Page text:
science: sound and otherwise

Les Schaffer godzilla at
Mon Aug 28 12:44:08 MDT 2000

a couple abstracts from the latest issue of Science magazine's
"Editors' Choice: Highlights of the recent literature", emailed the
other day.

les schaffer


will try to get to the origal paper to see how this interesting and
important aspect of data analysis is proceeding:

CLIMATOLOGY: Extreme Weather
H. Jesse Smith

Instrumental records show that global average annual surface
temperatures increased by about 0.5 {o}C over the course of the
twentieth century.  Climate change is a more complex phenomenon than
can be illustrated by this one number, however, and it is of
importance to quantitate how other aspects of climate have varied.

Easterling et al. describe the existing evidence for changes in
several of these properties--daily maximum and minimum temperatures,
glacial and snow cover, precipitation, cloudiness, and soil
moisture--in an attempt to construct a more comprehensive picture of
global climate change. They use these data to address three
fundamental, yet vexing questions: Is the planet getting warmer? Is
the hydrologic cycle changing? Are weather and climate becoming more
extreme or variable? The short answer to all of these questions,
taking into account an admittedly incomplete data set, is "yes."  More
detailed analyses of existing data, performed with due caution
regarding possible systematic biases and uncertainties, are needed. --

J. Geophys. Res. Atmos. 105, 20101 (2000).

should i file this next piece under Neurosciece, or Dumb, dumb, and

for the record, so Comrade Abdo doesnt think i __support__ this way of
thinking, i am not now, nor have i ever been, a neuroscientist doing
research on the genetic basic of capitalism in the homo sapien brain.

NEUROSCIENCE: Hot Streaks and Day Traders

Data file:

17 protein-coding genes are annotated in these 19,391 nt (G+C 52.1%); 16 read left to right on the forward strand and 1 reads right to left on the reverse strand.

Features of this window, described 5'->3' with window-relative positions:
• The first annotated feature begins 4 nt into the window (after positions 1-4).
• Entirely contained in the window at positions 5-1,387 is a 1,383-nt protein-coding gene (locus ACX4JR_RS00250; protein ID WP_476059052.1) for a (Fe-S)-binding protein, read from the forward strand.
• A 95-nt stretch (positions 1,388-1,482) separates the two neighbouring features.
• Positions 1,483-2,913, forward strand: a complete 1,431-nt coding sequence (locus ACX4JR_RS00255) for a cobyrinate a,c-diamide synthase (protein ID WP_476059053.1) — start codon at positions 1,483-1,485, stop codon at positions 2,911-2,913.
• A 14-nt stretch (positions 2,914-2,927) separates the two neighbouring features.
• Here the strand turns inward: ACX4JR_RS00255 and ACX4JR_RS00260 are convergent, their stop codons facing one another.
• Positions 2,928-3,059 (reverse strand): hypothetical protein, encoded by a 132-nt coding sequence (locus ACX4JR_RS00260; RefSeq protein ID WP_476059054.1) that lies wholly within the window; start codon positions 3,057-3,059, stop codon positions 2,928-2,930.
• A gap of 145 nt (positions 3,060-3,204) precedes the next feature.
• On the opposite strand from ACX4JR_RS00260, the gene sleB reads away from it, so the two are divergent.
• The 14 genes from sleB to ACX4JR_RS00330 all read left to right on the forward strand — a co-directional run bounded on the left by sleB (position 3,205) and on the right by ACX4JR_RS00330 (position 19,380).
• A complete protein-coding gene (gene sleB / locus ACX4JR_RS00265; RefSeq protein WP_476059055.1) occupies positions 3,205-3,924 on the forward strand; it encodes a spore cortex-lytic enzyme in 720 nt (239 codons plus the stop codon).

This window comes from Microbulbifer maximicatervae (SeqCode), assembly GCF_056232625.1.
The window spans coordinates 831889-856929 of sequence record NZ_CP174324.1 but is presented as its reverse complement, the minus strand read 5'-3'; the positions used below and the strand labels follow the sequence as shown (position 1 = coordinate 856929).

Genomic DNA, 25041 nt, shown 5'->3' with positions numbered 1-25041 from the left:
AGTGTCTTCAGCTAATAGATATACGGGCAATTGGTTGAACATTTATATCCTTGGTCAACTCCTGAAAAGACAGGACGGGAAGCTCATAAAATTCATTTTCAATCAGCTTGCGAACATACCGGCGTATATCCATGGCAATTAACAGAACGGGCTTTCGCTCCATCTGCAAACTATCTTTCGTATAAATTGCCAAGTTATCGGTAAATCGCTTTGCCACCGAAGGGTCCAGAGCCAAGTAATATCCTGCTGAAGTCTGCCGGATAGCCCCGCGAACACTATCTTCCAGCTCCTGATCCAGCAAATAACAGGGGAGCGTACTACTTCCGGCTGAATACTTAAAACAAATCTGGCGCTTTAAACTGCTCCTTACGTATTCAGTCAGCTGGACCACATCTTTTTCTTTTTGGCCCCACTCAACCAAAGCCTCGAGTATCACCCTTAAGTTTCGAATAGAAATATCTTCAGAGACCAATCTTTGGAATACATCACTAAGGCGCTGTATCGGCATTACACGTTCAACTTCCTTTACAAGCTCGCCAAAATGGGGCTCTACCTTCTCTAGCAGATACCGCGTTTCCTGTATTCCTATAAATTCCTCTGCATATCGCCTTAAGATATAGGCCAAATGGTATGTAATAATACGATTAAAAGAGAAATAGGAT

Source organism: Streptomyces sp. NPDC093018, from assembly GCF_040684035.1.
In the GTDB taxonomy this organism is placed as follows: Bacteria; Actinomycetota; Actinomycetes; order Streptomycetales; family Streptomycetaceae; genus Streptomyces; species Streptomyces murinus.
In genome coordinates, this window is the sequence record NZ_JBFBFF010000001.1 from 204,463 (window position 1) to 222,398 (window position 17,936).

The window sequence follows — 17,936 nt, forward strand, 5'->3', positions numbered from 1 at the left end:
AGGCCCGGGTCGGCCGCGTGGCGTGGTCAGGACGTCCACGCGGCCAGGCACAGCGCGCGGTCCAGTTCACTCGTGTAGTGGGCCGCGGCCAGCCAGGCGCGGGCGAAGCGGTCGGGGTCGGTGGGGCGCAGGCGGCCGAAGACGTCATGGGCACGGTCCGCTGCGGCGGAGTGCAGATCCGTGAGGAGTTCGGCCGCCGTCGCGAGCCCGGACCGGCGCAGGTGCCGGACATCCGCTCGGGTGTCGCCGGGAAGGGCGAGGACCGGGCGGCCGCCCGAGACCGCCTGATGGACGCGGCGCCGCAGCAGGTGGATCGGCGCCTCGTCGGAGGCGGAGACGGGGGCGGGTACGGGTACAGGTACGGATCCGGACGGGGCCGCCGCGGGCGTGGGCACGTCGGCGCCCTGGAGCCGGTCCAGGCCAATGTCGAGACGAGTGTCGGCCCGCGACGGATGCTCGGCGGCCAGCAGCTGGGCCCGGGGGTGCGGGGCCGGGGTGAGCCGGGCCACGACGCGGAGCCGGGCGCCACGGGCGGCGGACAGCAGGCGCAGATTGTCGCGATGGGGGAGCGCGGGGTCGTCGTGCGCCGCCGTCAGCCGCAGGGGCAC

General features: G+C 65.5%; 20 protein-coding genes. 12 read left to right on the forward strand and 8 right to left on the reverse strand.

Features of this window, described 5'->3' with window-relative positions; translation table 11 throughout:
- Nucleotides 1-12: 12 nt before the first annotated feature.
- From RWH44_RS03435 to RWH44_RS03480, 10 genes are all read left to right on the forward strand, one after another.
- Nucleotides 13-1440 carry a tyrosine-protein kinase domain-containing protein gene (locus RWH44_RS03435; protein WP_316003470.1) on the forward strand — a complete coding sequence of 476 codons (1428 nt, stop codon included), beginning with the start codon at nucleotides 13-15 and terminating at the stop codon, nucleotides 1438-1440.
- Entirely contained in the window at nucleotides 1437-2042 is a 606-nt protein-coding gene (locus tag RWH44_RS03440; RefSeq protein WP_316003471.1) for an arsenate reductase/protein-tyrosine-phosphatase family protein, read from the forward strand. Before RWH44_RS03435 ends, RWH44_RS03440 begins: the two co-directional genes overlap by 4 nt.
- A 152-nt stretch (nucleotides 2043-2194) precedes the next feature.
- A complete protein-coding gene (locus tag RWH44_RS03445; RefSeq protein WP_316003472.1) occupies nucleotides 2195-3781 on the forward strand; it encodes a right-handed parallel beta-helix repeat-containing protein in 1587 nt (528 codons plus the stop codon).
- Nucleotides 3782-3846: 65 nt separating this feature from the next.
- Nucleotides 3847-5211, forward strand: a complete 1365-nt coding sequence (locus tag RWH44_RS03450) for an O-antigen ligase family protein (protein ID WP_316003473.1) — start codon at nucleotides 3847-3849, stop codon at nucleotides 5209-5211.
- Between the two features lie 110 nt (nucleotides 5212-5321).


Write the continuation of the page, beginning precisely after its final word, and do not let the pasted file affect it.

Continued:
Peter R. Stern

The behavior of most animals is driven by instincts that promote the
survival of the individual. Gratification of instincts usually is
experienced as reward, which has been studied in animal experiments
and also has spawned an extensive literature on the human brain areas
involved.  Humans, however, also can experience more abstract types of
reinforcement, and the underlying brain circuitry for these more
complex types of reward is much less well mapped.

Elliott et al. studied the neural responses of subjects participating
in a card gambling task where they received only abstract financial
rewards or penalties. They found increased activity in right midbrain
regions and the right ventral striatum when individuals were winning,
and an increased activity in the hippocampus and parahippocampus when
subjects were losing.  In addition, during a winning streak when
reward was increasing rapidly, there was a unique response in the
anterior medial thalamus, pallidum, and the subgenual cingulate. These
experiments reveal a complex pattern of activity in the human brain
reward system with specific activation of sites in a context-sensitive
way, and they offer a glimpse of the multitude of the processes that
occur in the brain of a gambler or perhaps a trader in the equity
markets. -- PRS

J. Neurosci. 20, 6159 (2000).


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